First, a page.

Archive for September, 2010|Monthly archive page

It’s been awhile… I know.

Life gets in the way of blogging, which I suppose is a good thing. So as not to get worn out on the first post after my unannounced break, here are some links.

At bookslut.com, for their 1ooth issue, Michael Filgate interviews Lee Rourke about his new(ish) novel The Canal, along with his thoughts about the role of boredom in modern life, and Rourke reveals a quite impressive knowledge of Greek mythology. (Of course, you should read the rest of the September issue, it always has books I’ve never heard of and really want to read.)

Also, yesterday, the Man Booker Prize shortlist was announced. I was very disappointed not to see A Thousand Autumns of Jacob de Zoet by David Mitchell on the list. I finished it last month and was completely enveloped by his writing, his plotting, everything.  It also happens to be the only one I read on the longlist, so perhaps my bias is showing there. The list is:

C by Tom McCarthy

Room by Emma Donoghue

In a Strange Room by Damon Galgut

The Finkler Question by Howard Jacobson

Parrot and Olivier in America by Peter Carey

The Long Song by Andrea Levy

Two of these, The Finkler Question and In a Strange Room are not yet available in the States. I already plan on reading C, having loved Remainder about 3 years ago.  I will probably read Room and The Long Song, but for some reason Parrot and Olivier does not appeal to me. I am sad that Skippy Dies did not make the list, I really wanted a good reason to read that one.

Also, ran across this short piece via my googlereader from the Telegraph, about Sir Tom Stoppard’s death wish, which would actually be quite painful, but very poetic.

Lastly, I am very intrigued over the ire sent toward Jonathan Franzen by Jodi Picoult and Jennifer Weiner, because of the glowing reviews of his new book.  She said that it’s easy to get a rave review in the NYT if you are  a “white, male, literary darling”, and argues that commercial fiction (like what she and Weiner write) should get more critical attention. In the HuffPo, she was asked why, she said,

Because historically the books that have persevered in our culture and in our memories and our hearts were not the literary fiction of the day, but the popular fiction of the day. Think about Jane Austen. Think about Charles Dickens. Think about Shakespeare. They were popular authors. They were writing for the masses.

This is interesting. The authors she cites are considered writers of the “classics”, they were commercial writers at the time, because they wrote to make money, commerce=money for goods, but their books have lasted because they have universal themes that are still applicable today. Now, I’m sure that there are thousands of writers that wrote at the same time as Dickens and Austen that we have no clue about (see any Literature Doctoral dissertation title), but I doubt there was a distinction, as there is now, between commercial and literary. The thing is, Weiner, Picoult, and Franzen are making money, and a lot of it. Since Austen and Dickens were clearly writing to make money, as these three are, so they are all working in the tradition of Austen and Dickens. They want their books to make money and last forever.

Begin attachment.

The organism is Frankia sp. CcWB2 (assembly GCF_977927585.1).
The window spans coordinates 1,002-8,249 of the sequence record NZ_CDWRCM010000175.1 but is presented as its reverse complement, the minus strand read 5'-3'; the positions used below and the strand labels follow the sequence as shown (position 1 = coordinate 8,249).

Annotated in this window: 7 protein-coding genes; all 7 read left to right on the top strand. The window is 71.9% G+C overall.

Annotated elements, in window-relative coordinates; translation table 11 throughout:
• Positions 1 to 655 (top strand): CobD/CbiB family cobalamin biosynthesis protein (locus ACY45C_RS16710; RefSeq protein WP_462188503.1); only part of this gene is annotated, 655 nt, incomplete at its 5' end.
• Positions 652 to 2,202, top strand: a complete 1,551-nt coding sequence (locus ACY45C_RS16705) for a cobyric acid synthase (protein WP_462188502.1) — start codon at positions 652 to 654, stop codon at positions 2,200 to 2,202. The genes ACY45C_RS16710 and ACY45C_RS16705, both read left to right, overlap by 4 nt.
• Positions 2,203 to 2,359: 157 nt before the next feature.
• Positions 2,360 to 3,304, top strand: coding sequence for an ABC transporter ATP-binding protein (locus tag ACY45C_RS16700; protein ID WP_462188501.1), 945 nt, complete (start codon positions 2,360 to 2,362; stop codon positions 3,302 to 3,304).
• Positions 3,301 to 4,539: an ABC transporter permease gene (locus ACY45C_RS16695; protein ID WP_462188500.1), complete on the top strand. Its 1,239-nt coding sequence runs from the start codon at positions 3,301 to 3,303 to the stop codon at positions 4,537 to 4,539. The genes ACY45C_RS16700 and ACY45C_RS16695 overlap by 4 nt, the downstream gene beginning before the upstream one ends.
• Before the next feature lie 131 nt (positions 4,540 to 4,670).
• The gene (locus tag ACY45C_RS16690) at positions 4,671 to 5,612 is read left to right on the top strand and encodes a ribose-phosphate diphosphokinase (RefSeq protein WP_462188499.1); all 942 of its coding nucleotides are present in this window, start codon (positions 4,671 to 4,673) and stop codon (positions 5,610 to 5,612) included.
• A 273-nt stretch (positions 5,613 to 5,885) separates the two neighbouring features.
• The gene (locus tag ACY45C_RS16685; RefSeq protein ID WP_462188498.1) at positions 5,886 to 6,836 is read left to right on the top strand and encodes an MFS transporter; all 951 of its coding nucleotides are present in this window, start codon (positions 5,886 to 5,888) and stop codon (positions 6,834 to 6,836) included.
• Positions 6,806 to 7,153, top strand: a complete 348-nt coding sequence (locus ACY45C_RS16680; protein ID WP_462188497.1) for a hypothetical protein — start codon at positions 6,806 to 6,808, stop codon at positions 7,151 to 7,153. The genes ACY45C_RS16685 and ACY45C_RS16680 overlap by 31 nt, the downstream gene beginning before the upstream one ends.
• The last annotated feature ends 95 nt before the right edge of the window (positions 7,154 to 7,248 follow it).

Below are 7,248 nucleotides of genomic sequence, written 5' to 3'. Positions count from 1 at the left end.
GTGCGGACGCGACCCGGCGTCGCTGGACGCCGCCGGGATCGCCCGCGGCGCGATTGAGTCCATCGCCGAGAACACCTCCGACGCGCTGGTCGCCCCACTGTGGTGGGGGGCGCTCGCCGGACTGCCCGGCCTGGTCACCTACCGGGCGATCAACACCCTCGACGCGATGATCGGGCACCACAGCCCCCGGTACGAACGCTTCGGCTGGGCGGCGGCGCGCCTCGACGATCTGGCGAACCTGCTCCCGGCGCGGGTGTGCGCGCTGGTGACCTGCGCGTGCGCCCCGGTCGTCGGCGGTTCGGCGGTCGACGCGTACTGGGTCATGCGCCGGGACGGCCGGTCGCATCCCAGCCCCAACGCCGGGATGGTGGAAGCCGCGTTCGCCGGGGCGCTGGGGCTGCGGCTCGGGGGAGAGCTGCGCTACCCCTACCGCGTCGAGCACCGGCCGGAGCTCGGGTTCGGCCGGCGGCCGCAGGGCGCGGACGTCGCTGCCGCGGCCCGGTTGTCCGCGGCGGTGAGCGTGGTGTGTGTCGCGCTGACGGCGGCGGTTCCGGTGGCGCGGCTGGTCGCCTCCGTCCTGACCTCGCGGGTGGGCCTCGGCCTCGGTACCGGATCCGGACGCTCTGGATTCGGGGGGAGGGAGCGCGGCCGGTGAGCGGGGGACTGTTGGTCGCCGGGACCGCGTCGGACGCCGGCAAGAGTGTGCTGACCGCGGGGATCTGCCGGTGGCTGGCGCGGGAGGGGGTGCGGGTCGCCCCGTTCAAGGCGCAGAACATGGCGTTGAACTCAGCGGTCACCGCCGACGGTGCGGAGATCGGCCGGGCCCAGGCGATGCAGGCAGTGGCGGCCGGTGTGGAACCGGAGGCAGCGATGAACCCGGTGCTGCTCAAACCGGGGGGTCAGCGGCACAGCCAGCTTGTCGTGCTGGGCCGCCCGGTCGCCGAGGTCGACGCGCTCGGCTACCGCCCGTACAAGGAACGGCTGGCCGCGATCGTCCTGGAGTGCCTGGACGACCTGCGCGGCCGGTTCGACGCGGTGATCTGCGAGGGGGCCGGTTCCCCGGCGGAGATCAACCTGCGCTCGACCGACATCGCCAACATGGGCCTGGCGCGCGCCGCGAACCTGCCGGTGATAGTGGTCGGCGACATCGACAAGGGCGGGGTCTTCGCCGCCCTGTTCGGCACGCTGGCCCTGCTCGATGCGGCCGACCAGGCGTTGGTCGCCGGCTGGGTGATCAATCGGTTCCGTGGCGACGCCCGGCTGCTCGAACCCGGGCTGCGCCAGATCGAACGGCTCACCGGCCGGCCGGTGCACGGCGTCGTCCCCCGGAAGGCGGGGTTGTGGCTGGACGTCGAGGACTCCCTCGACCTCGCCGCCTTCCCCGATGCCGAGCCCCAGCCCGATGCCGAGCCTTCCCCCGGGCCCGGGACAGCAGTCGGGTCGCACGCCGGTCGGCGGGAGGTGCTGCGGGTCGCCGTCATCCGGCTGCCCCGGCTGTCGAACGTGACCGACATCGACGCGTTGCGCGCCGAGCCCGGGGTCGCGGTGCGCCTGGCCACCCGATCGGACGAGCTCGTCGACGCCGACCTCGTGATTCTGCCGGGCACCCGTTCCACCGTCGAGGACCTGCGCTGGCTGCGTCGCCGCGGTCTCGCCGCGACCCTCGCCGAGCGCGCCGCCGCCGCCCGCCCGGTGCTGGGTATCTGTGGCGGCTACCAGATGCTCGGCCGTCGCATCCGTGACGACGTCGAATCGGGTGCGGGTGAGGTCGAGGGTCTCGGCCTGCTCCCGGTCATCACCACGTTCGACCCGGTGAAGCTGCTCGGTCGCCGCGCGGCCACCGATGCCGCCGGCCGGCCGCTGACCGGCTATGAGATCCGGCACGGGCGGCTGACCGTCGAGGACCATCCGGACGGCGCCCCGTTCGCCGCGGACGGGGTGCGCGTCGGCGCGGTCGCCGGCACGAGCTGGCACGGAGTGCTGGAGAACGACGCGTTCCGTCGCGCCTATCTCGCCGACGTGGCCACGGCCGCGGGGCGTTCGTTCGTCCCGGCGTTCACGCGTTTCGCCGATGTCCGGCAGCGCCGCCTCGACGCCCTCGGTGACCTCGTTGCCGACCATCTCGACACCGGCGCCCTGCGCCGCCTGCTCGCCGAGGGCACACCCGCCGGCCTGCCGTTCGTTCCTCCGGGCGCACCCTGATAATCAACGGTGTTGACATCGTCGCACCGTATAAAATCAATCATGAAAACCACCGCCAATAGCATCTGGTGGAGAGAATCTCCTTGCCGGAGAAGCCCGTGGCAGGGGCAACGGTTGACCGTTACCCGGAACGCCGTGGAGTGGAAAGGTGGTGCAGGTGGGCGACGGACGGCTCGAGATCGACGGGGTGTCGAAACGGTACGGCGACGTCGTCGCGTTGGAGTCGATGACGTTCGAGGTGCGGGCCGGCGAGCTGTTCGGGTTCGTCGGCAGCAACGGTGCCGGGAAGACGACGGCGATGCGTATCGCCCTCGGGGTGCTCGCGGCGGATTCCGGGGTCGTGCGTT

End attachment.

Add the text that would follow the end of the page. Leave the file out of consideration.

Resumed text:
I don’t want to outright criticize Picoult and Weiner, because I haven’t read their books. But I will say this: New York and it’s book reviewers and publishers live in a tiny world where they think they decide what the country will read and not read. Whether or not the actually do is up for debate, but its the game that must be played. If you want critical reviews, you have to write something that is able to be reviewed critically. You can’t rely on a formula to make you a crap-ton of money and then wonder why no one discusses the individual merit of your book. In the glut of books published every year, books are singled out by reviewers because they stand out from the rest. If your books follow the same basic format, you are not only lost in the lard pool of other formula writers, but also your work in no way stands out from the other books you have written. Just saying.

I would say look for upcoming reviews on David Mitchell’s newest, Barbara Kingsolver’s latest in paperback, and Jonathan Franzen’s very much praised Freedom but that might be a lie. Might be.

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